Search Results

Showing results 1 to 10 of approximately 19.

(refine search)
SORT BY: PREVIOUS / NEXT
Keywords:Beveridge curve 

Report
Shifts in the Beveridge curve

This note puts the current shift in the Beveridge curve into context by examining the behavior of the curve since 1950. Outward shifts in the Beveridge curve have been common occurrences during U.S. recoveries. By itself, the presence of a shift has not been a good predictor of whether the unemployment rate at the end of the expansion following a shift was higher or lower than that in the preceding expansion.
Staff Reports , Paper 687

Journal Article
Reducing Inflation along a Nonlinear Phillips Curve

Inflation has climbed since 2021, as the labor market has tightened. Two historical data relationships can account for elevated inflation over the past two years: the Beveridge curve, which relates job vacancies and unemployment rates over the business cycle, and a nonlinear version of the Phillips curve, which links inflation to labor market slack. Combining estimates of the two curves implies that inflation can fall in conjunction with a “soft landing” for the economy if labor market easing is achieved mainly by reducing job vacancies rather than increasing unemployment.
FRBSF Economic Letter , Volume 2023 , Issue 17 , Pages 5

Is a Soft Landing Possible? What the Beveridge Curve Reveals

Adjusting the Beveridge curve to exclude the effect of workers switching jobs suggests that the vacancy rate could fall to pre-pandemic levels without causing the U.S. jobless rate to exceed a 2001-23 average.
On the Economy

Working Paper
Measuring Job-Finding Rates and Matching Efficiency with Heterogeneous Jobseekers

Matching efficiency is the productivity of the process for matching jobseekers to available jobs. Job-finding is the output; vacant jobs and active jobseekers are the inputs. Measurement of matching efficiency follows the same principles as measuring a Hicks-neutral index of productivity of production. We develop a framework for measuring matching productivity when the population of jobseekers is heterogeneous. The efficiency index for each type of jobseeker is the monthly job-finding rate for the type adjusted for the overall tightness of the labor market. We find that overall matching ...
Working Papers , Paper 721

The Beveridge Curve and Structural Barriers in the Labor Market

Beveridge curves for vulnerable groups, especially single mothers, differ from the overall workforce, meaning structural barriers to the job matching process exist.
On the Economy

Journal Article
Finding a Soft Landing along the Beveridge Curve

As U.S. economic growth slows this year, a key question is whether job openings can fall from historical highs without a substantial rise in unemployment. Analyzing the current Beveridge curve relationship between unemployment and job openings presents a meaningful possibility that labor market pressures can ease and achieve a “soft landing” with only a limited increase in unemployment. This view is supported by high rates of job matching in the U.S. labor market in 2022, despite ongoing employment reallocation across industries.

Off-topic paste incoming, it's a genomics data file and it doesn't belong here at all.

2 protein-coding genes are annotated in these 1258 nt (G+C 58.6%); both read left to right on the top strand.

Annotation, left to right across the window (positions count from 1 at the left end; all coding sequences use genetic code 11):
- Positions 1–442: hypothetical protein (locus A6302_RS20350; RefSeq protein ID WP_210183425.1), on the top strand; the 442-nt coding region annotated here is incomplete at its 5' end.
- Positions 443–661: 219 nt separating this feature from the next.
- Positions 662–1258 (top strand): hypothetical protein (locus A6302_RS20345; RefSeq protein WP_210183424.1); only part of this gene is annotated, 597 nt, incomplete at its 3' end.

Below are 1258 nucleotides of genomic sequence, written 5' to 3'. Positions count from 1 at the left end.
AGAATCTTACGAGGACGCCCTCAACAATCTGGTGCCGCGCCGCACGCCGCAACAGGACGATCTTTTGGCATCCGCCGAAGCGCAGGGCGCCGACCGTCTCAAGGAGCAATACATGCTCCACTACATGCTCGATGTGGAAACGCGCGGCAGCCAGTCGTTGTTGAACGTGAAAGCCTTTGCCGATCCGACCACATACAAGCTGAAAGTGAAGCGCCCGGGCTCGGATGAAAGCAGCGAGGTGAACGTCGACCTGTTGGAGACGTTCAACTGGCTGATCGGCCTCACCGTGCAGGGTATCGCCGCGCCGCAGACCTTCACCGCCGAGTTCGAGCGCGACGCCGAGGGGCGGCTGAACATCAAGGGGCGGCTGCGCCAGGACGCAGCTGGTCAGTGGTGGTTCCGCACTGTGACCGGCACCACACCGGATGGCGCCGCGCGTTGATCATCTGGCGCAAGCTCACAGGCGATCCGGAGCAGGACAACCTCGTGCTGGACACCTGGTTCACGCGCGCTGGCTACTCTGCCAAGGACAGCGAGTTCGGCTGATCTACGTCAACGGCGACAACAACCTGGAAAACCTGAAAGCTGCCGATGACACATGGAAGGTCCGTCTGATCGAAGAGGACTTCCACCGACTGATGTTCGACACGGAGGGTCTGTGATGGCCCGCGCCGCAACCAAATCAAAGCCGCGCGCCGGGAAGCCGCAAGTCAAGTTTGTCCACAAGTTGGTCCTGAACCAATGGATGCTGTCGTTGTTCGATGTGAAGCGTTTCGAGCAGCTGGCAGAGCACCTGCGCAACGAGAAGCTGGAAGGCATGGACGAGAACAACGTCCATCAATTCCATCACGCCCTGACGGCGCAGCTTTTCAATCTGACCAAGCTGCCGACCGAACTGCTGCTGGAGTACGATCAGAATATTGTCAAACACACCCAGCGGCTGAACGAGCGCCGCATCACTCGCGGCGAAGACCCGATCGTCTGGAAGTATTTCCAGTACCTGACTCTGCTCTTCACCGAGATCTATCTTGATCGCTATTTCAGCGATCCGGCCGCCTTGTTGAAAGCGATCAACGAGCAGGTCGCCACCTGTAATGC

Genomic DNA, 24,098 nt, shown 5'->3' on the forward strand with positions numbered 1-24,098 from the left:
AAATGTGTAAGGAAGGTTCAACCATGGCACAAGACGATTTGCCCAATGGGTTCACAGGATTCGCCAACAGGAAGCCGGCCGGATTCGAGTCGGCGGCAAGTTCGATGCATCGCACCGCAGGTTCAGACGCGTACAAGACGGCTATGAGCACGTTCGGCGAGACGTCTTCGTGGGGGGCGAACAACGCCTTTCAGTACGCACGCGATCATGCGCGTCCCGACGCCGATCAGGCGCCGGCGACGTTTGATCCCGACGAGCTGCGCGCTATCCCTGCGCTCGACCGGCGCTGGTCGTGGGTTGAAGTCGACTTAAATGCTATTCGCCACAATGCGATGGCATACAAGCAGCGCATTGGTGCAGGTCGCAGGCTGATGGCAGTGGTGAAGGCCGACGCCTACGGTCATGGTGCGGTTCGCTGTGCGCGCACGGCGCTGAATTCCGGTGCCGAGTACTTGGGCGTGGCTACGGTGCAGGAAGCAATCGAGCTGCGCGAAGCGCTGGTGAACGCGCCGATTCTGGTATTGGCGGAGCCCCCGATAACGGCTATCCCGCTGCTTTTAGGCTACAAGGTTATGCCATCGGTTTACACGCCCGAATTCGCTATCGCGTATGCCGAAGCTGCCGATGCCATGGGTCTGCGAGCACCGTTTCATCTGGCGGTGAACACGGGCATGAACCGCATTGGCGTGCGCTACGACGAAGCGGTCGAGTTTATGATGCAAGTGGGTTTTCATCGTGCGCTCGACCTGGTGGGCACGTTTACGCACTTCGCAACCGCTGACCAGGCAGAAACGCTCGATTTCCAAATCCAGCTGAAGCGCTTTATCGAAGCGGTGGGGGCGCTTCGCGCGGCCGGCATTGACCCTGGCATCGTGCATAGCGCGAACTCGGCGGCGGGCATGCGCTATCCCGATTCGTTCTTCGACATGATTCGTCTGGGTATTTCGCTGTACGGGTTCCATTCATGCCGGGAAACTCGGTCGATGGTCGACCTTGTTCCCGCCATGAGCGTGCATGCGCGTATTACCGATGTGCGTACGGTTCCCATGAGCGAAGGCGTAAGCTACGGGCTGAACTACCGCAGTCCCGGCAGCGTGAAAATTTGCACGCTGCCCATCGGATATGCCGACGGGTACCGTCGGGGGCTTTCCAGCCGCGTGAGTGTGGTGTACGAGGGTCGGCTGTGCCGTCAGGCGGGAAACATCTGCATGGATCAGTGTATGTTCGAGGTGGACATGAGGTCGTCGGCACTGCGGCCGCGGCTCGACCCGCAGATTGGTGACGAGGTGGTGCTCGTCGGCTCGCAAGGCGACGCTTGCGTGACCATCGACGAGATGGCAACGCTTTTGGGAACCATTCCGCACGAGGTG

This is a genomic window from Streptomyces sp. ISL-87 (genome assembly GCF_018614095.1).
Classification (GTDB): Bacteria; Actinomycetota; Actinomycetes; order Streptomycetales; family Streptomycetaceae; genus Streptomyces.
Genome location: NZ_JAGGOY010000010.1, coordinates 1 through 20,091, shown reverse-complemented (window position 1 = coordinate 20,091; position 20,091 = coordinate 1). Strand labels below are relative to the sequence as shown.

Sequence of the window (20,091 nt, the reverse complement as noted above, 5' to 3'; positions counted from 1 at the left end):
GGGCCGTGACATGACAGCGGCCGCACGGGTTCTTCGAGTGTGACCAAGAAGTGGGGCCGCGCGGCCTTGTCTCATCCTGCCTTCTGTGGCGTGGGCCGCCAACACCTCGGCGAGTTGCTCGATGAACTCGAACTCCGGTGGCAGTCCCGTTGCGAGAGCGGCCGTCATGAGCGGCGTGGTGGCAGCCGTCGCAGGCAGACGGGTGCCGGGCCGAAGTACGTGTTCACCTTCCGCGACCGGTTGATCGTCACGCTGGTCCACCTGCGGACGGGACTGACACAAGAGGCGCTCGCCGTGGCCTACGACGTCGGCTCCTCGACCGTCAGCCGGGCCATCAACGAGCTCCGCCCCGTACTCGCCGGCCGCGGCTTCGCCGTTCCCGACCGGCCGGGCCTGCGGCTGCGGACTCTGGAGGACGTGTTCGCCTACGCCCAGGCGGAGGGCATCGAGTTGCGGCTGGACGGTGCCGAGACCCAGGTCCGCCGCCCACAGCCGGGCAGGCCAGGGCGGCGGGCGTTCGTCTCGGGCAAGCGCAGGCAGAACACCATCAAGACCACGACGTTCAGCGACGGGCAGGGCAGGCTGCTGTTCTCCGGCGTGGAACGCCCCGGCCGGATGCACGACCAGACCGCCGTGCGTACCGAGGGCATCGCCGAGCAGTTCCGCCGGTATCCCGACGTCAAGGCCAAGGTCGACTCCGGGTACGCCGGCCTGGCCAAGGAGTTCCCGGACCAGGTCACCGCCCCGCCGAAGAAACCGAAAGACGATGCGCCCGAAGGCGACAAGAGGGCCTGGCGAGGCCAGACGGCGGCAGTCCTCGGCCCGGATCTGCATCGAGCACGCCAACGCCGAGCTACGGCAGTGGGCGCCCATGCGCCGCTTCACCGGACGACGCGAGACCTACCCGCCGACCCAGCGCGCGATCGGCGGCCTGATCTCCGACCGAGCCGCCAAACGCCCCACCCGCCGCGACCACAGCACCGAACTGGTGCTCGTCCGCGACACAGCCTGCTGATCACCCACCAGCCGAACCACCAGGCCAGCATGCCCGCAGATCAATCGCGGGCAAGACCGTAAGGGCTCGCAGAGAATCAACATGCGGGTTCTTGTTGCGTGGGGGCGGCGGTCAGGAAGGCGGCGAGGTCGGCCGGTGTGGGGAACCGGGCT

FRBSF Economic Letter , Volume 2022 , Issue 24 , Pages 6

Journal Article
Beveridge Curve Shifts and Time-Varying Parameter VARs

We specify a simple search and matching model of the aggregate labor market allowing for productivity-driven changes in match efficiency. This mechanism leads to shifts in the Beveridge curve that are broadly consistent with the pattern observed in the United States. We simulate data from the fully nonlinear solution of the model and estimate a time-varying parameter vector-autoregressions (TVP-VAR) on the unemployment and vacancies series to assess whether the shifts in the underlying theoretical model are being picked up by the nonlinear time series model. The results suggest that the ...
Economic Quarterly , Issue 3Q , Pages 197-226

Journal Article
Finding a Soft Landing along the Beveridge Curve

As U.S. economic growth slows this year, a key question is whether job openings can fall from historical highs without a substantial rise in unemployment. Analyzing the current Beveridge curve relationship between unemployment and job openings presents a meaningful possibility that labor market pressures can ease and achieve a “soft landing” with only a limited increase in unemployment. This view is supported by high rates of job matching in the U.S. labor market in 2022, despite ongoing employment reallocation across industries.
Economic Review , Volume 2022 , Issue 24 , Pages 6

Working Paper
Dynamic Beveridge Curve Accounting

We develop a dynamic decomposition of the empirical Beveridge curve, i.e., the level of vacancies conditional on unemployment. Using a standard model, we show that three factors can shift the Beveridge curve: reduced-form matching efficiency, changes in the job separation rate, and out-of-steady-state dynamics. We find that the shift in the Beveridge curve during and after the Great Recession was due to all three factors, and each factor taken separately had a large effect. Comparing the pre-2010 period to the post-2010 period, a fall in matching efficiency and out-of-steady-state dynamics ...
Finance and Economics Discussion Series , Paper 2020-027

Examining the Beveridge Curve with a Dual Vacancy Model

The Beveridge curve looks at the relationship between the job vacancy rate and the unemployment rate. But how is the curve affected by employed workers competing for unfilled jobs?
On the Economy

FILTER BY year

FILTER BY Content Type

FILTER BY Jel Classification

E52 6 items

J63 6 items

J23 5 items

J64 5 items

E24 3 items

J60 2 items

show more (4)

PREVIOUS / NEXT